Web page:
The Work

The best projects are ones kids choose for themselves. Never nag a child to make something, and never suggest a particular project too firmly. That defeats the purpose. Your job as a mechanically-supportive adult is to offer advice, demonstrate basic techniques, and set limits on what can and can’t be done safely. My seven year-old grandson, Noah,  loves to pound nails into one particular stump I parked outside the shop when he was visiting last summer.  That’s something he could do unattended. Joseph, the guy making the chicken house above, did the same thing with a piece of plywood. It was soon riddled with roofing nails, completely covered in metal, and it became his ” shield”. The metal sheathing was to ward off “flaming bad guy arrows”, according to Joe. My oldest son, Robert, was heavily into making elastic band guns at one time. As I’ve mentioned before in previous articles, my daughter Katherine, 8, loved making duct tape aprons and hats and wallets out of the stuff. One productive Saturday she used $40 worth of duct tape boosting her wardrobe before I noticed. Jacob, at 2 years old, began his tool career by pounding plastic “nails” on his Fisher-Price nailing set.

Our Jacob harvesting some wheat by hand using old fashioned tools like the sickle he’s holding. Jacob wondered to me how wheat was grown, so one year we grew a little crop, harvesting it by hand and threshing it the way they did 1000 years ago. Jacob is now in college studying to be a veterinarian and making great use of the hands-on skills he developed growing up.

The Philosophy

Make room for kids’ craft sessions in your own workspace, and if you don’t have a space yet, maybe now’s a good time to change that. Whatever the case, expect a kid-generated mess, though don’t let it go without comment. The main value of having kids in the workshop is the lessons it teaches them, not necessarily the things they make. Cleanliness and order are good lessons to start with. Explain how to clean up after a work session and why. Demonstrate the value of good tools and how to maintain them. In fact, over-maintain if you have to, just to make a point. Oil pliers, keep screwdrivers clean, protect saw teeth with plastic guards, and teach kids to keep an organized toolbox.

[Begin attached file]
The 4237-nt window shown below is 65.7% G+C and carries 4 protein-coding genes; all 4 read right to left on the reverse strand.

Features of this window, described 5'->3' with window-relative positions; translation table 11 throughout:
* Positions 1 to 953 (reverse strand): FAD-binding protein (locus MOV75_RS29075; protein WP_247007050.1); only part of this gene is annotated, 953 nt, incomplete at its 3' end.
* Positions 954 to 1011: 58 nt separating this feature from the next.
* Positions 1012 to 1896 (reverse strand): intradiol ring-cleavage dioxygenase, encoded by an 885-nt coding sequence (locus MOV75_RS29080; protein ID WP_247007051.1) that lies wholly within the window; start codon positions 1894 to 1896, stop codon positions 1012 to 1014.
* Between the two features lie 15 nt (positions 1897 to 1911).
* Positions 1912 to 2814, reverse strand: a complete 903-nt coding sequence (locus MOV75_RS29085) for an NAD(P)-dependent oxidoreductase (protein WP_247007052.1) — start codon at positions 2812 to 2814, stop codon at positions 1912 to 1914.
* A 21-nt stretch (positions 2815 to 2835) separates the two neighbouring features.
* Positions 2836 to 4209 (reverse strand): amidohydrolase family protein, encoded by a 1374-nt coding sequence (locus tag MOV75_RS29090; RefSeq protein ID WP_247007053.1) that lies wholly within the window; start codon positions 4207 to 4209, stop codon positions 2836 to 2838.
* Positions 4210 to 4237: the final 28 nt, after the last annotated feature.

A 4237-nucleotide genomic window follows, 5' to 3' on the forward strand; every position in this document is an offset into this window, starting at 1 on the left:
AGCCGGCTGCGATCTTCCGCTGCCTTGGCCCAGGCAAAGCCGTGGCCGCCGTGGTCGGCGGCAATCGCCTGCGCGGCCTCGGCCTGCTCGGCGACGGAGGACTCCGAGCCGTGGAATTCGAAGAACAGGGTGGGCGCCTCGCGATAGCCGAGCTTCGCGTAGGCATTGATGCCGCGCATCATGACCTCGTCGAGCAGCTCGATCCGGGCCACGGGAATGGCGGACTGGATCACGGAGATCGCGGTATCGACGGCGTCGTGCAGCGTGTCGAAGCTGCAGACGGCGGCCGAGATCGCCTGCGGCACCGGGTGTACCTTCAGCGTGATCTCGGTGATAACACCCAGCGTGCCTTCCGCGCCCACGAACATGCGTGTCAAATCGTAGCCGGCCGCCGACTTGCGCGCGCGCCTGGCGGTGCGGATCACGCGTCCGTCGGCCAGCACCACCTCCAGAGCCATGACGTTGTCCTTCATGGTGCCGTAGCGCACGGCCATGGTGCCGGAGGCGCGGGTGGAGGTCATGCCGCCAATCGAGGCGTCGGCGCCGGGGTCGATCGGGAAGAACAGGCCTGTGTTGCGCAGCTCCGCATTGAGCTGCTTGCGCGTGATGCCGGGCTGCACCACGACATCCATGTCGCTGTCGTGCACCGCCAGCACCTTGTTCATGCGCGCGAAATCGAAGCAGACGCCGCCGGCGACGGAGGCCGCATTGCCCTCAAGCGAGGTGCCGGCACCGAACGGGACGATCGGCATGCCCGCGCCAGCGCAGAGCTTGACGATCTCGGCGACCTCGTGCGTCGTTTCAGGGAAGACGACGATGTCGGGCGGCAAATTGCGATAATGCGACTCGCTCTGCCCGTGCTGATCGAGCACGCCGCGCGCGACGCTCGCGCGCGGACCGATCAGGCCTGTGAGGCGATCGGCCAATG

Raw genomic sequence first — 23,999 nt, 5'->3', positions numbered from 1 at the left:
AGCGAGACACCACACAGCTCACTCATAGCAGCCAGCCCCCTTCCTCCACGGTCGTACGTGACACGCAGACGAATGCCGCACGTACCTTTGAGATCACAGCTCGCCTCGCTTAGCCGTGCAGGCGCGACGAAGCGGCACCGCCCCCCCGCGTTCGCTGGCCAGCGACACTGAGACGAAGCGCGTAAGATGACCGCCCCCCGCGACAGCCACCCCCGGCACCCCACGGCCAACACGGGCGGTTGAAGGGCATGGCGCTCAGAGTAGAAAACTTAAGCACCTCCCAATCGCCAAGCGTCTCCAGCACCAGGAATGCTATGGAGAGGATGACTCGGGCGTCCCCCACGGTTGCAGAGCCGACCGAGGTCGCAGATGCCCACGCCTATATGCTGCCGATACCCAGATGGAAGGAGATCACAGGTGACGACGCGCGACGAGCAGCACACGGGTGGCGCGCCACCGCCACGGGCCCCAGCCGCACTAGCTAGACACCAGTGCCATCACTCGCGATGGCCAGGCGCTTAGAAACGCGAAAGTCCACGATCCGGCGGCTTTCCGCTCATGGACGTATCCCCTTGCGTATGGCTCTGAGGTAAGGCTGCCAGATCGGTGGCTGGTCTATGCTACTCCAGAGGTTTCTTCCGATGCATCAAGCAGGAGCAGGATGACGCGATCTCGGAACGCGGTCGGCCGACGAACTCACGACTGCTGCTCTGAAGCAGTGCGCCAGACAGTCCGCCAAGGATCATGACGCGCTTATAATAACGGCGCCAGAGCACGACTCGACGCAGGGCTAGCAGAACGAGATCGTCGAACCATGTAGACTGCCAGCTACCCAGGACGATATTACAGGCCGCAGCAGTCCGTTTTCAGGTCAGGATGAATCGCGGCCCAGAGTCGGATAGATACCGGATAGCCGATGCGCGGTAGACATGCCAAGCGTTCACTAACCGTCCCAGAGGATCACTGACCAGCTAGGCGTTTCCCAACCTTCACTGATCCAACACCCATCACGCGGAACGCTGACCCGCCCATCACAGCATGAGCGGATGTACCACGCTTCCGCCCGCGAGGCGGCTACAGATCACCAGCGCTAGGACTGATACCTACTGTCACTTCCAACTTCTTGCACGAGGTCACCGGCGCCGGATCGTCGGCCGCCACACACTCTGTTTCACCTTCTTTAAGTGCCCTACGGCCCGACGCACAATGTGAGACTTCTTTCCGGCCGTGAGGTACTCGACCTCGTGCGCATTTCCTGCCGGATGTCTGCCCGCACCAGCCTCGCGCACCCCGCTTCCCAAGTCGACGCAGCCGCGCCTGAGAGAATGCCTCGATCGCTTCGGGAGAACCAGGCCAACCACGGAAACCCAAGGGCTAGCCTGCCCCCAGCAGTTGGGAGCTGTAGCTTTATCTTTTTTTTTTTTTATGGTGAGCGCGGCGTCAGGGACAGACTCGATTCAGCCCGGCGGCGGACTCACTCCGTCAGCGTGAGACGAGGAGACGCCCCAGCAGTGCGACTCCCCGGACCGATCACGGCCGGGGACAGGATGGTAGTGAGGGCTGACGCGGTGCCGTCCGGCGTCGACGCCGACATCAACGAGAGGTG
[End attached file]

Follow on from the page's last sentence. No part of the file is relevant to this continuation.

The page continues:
While it’s important to set safety limits on the type of tools that can be used, small cuts and injuries aren’t the end of the world. Relax. Don’t sanitize the building process to the point where it’s completely free of every conceivable danger. Working with your hands involves risk. That’s true for all of us. Define the risk, explain how to work safely, monitor kids’ performance, make them where safety equipment, then get the band-aids ready. Way too much over-emphasis is placed on safety, to the point where the so-called hands-on activities don’t resemble anything of reality at all. A great many school shop programs have been discontinued precisely because the adults in charge are much too afraid of danger (and perhaps lawsuits).

Cowardice is one reason teaching kids to enjoy the process of working with real tools fell out of favour decades ago. And that’s too bad, especially when you consider how many adults are now working at a desk when they really might prefer the good money and practical challenge of something more hands-on. And how many times have you heard about the shortage of skilled trade workers, yet wonder why this old lament never seems to go away? The problem is a cultural bias that directs young people into the trades only as a last resort, after academic pursuits have been ruled out. I hope it’s not too much to expect that pleasant, childhood experiences with tools might help change the second-class rating of manual trades. Perhaps I’m dreaming. But even if I am, mixing kids and tools is still worthwhile because it’s so much fun. And that’s reason enough for me.

Getting Started With Kids